- Explosive, detailed performance
- Lengthy feature list
- Onscreen menus
- Can be hard to find music on server
- No front panel flap
- Review Price: £499.99
- 7 x 130W amplification
- DLNA certified
- Spotify and internet radio
- Marvell QDEO upscaling to 4K
- Mobile High-Definition Link
Onkyo has been top dog in the AV receiver world for some time now, but last year’s TX-NR609 was a particularly stunning achievement. It melded the company’s best-ever sound quality with a truly eye-popping array of features, all for a much lower price than you might expect given the spec.
So how do you top that? The answer is you don’t. Onkyo has clearly
adhered to the ‘if it ain’t broke’ school of product development with
the Onkyo TX-NR515 and its other 2012 brethren.
They’re not exactly the same as last year, with a few new titbits to keep punters interested, but it’s more of a subtle refresh than a wholesale redesign.
This is definitely a good thing, because it means you get all the same network features and music streaming options (including Spotify), plus plenty of power in the tank and even 4K2K upscaling for the next generation of hi-def TVs.
Onkyo has also kept the external design fairly similar, again offering a choice of black or silver. Build quality is satisfying and the front panel is uncluttered, cleverly concealing the main buttonry within the grooves and ridges under the large display panel.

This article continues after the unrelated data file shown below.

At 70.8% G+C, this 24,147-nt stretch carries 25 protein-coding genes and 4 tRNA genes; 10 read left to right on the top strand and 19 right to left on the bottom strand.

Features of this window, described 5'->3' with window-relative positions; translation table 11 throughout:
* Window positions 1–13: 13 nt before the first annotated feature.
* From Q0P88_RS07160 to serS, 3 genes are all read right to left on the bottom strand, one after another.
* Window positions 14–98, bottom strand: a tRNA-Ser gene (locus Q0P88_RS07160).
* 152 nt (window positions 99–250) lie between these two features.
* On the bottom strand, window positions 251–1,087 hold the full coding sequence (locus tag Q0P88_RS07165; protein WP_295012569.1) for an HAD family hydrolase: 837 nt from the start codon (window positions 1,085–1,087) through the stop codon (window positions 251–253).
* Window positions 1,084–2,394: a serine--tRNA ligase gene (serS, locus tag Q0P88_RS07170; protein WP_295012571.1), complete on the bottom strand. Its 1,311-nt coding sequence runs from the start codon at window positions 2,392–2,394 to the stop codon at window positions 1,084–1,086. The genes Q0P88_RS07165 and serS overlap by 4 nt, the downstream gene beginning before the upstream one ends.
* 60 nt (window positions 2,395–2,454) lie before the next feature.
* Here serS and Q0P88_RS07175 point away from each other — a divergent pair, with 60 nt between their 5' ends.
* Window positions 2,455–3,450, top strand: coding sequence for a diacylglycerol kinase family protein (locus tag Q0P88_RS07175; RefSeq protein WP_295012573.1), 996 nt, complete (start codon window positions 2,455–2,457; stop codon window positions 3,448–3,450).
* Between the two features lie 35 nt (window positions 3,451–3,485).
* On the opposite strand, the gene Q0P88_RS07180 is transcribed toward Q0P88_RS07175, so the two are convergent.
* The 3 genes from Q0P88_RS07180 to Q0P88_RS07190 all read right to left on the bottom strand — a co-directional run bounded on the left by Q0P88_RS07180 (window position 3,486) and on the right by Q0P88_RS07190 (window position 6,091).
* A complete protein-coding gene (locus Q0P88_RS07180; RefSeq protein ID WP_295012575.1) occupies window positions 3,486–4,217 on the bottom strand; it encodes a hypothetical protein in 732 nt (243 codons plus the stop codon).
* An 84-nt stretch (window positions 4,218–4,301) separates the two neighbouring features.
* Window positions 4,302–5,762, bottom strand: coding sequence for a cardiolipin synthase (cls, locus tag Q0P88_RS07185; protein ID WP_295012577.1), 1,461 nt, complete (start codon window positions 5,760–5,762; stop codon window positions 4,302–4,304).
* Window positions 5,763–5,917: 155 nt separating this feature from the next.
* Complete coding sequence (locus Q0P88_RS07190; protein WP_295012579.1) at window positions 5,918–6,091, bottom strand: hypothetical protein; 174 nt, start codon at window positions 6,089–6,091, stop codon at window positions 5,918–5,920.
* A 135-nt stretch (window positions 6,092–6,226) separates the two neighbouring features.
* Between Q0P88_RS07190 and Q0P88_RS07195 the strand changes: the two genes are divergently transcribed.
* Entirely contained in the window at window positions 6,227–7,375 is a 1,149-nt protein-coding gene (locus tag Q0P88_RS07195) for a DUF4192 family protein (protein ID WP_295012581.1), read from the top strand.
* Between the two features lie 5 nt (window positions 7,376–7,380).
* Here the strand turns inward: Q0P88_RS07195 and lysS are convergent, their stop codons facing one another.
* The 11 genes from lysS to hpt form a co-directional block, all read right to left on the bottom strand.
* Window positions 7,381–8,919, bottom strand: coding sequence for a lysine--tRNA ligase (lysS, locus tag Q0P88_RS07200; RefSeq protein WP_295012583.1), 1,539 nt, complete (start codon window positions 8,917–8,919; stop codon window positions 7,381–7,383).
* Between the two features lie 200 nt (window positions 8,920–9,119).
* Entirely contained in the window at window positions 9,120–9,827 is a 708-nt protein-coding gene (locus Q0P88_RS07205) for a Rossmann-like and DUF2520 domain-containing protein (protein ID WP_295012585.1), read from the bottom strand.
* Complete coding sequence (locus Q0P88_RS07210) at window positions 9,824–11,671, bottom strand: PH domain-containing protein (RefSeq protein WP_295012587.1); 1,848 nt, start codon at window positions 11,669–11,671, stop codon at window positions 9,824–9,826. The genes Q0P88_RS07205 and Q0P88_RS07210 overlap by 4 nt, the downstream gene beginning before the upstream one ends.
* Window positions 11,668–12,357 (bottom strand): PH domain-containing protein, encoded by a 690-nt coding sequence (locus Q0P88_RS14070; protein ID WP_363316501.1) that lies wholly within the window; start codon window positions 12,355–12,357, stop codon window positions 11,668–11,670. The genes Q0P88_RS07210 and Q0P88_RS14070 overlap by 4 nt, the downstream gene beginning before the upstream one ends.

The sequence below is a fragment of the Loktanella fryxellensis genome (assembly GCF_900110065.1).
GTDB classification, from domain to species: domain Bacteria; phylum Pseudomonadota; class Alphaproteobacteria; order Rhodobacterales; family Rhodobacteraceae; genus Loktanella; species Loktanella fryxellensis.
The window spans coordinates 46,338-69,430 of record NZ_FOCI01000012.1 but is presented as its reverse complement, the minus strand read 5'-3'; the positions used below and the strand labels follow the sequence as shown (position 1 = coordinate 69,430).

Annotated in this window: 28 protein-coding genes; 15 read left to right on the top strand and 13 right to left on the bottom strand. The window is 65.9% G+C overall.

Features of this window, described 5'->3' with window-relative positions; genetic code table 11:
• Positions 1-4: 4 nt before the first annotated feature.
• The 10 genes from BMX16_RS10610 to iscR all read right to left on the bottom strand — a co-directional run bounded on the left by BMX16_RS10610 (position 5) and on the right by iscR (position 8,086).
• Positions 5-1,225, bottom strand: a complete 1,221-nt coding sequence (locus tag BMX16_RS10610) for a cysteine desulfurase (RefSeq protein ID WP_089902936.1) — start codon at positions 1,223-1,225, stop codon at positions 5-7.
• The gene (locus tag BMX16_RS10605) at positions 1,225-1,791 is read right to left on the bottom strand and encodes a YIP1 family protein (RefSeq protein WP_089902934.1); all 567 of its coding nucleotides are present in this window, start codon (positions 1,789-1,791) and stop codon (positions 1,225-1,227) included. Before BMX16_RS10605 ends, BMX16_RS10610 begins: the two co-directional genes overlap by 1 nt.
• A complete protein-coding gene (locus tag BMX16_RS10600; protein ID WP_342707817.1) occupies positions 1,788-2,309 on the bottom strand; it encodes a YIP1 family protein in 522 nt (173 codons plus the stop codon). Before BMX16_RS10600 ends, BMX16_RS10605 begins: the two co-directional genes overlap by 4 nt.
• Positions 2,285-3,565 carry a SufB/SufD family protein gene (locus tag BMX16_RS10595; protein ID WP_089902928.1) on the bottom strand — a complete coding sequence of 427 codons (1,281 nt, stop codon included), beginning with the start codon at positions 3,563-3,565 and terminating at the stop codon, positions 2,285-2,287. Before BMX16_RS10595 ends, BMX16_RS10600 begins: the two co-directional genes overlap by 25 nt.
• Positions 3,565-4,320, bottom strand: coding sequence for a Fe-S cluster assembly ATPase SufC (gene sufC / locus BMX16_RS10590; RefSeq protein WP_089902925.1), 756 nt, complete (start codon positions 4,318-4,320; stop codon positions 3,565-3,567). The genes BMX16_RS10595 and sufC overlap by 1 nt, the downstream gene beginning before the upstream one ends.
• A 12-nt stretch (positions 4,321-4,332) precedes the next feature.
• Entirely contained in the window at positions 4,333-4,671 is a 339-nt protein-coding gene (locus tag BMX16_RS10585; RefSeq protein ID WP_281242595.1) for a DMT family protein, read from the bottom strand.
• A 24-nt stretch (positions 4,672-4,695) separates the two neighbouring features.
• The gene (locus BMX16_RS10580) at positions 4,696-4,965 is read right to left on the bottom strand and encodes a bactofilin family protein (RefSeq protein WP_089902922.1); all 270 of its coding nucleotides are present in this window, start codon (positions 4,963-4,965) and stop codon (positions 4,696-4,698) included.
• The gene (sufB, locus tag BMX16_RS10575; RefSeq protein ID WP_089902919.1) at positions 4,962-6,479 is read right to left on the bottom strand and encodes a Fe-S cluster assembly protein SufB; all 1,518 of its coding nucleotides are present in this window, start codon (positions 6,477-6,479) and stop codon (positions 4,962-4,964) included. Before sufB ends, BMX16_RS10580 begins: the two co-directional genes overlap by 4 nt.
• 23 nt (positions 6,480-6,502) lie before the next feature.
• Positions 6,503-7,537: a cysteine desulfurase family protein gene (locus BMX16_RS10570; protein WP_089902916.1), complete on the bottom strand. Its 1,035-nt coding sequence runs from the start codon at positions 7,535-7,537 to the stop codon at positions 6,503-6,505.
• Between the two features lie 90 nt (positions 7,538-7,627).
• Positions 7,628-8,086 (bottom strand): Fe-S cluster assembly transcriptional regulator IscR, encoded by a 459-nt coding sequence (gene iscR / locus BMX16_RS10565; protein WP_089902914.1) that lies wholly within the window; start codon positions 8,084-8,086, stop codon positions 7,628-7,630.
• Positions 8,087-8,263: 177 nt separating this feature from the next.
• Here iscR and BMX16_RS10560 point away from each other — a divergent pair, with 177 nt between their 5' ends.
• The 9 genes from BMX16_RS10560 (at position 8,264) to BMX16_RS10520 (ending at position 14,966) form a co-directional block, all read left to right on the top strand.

There are a few sockets, including HDMI, USB, composite video and setup microphone inputs, plus a headphone jack, but unlike some of Onkyo’s higher-end models, these aren’t covered up by a flap, which would have offered extra protection. The USB port can be used as a direct connection for iPods or for playing digital media.
Around the back is a healthy array of sockets including seven more HDMI inputs and two outputs, which could come in handy if you want to feed two displays at once. It also offers a Hybrid Standby mode with an HDMI passthrough function, which means you don’t have to turn it on if you just want to watch something through your TV speakers.
Four digital (two coaxial, two optical) and five analogue inputs cater for external audio equipment, while component and composite ins and outs make this a versatile video switcher. An Ethernet port lets you access the network features, but if wires aren’t your thing then Onkyo sells an optional LAN adapter that plugs into the second USB port.
Elsewhere you’ll find line and speaker-level outputs for Zone 2 use, plus not one but two subwoofer pre-outs, which will please bass-heads everywhere.